LymphActivist's Site

Dedicated to Lymphedema Patients and the Therapists Who Treat Them

What are the long-term effects of radiotherapy?

It baffles me how some physicians do not seem to understand the physiology of the lymphatic system, how removal of the breast mass often involves removal of the lymphatics that drain the breast and chest, and that you can get lymphedema without removal of any nodes. And oncologists often do not understand the long-term damages to the breast lymphatics that are caused by radiotherapy even when limited to the breast and not intentionally the axilla.

To comment on the above, whether your doctor thinks you have clinical lymphedema (10-20% excess limb fluid) you should demand a referral to a qualified lymphedema therapist (with CLT or CLT LANA after their name) for an evaluation for lymphedema of the upper quadrants (arm, hand, shoulder, breast, chest, trunk) that have had surgery and/or radiotherapy. It is never too soon. A recent study (Zimmerman 2012) showed that manual lymph drainage on breast cancer patients starting as early as 2 days after surgery and performed for 6 months was able to prevent lymphedema while the matched control arm that received "usual" care (therapy only after clinical swelling noted) grew to 10% swelling after 6 months. And make no mistake about it -- any swelling indicates that undesirable processes have started in the affected tissue involving inflammation, fibrotic and fat growth and functional impairment. The longer this process is allowed to progress, the harder it is to reverse.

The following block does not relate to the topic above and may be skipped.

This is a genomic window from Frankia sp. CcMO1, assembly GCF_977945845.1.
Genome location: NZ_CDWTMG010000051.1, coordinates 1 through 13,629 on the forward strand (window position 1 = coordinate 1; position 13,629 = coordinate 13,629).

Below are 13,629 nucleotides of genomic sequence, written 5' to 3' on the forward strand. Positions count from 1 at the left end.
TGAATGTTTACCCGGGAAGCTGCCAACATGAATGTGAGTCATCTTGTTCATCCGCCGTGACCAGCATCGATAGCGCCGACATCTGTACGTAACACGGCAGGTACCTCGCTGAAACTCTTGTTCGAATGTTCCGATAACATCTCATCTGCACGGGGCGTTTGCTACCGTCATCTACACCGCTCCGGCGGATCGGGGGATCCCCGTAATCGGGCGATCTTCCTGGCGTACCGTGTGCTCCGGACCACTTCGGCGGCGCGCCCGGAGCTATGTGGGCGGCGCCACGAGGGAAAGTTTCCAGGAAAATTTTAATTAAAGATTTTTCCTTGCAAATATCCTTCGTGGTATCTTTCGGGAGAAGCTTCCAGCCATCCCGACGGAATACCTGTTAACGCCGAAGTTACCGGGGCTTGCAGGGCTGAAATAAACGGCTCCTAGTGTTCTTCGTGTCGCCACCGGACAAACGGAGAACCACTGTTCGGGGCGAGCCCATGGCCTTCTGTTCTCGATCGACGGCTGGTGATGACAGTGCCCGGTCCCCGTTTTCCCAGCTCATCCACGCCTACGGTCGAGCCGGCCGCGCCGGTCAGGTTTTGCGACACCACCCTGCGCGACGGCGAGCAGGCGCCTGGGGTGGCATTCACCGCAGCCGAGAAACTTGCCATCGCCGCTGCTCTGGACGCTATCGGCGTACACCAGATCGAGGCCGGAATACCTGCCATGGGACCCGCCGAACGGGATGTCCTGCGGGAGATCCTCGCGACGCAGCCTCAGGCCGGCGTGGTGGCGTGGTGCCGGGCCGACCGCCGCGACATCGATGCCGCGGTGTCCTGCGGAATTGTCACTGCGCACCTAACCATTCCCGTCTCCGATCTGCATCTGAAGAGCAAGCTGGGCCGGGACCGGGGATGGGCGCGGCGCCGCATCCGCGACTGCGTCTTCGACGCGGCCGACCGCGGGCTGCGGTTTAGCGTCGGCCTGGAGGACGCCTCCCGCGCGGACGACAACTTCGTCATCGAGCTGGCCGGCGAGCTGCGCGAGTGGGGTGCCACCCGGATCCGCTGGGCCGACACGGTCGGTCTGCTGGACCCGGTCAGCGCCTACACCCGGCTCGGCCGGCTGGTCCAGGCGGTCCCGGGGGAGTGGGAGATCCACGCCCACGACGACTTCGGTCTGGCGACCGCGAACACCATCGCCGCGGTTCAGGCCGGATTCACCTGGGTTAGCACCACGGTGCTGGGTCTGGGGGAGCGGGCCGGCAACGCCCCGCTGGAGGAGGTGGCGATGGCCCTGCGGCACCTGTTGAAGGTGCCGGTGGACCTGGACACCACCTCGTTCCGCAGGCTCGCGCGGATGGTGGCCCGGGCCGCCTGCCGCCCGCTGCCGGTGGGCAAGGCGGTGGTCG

Another "radiation injury" affecting breast cancer survivors is BREAST LYMPHEDEMA, sometimes called "delayed breast cellulitis". That is swelling and infection of the breast and trunk resulting from radiation fibrosis of the lymphatics in the breast (lymph vessels as well as lymph nodes). There is an excellent discussion of this issue from the point of view of patient informed consent on my web site under the RESEARCH --> Breast Lymphedema tab.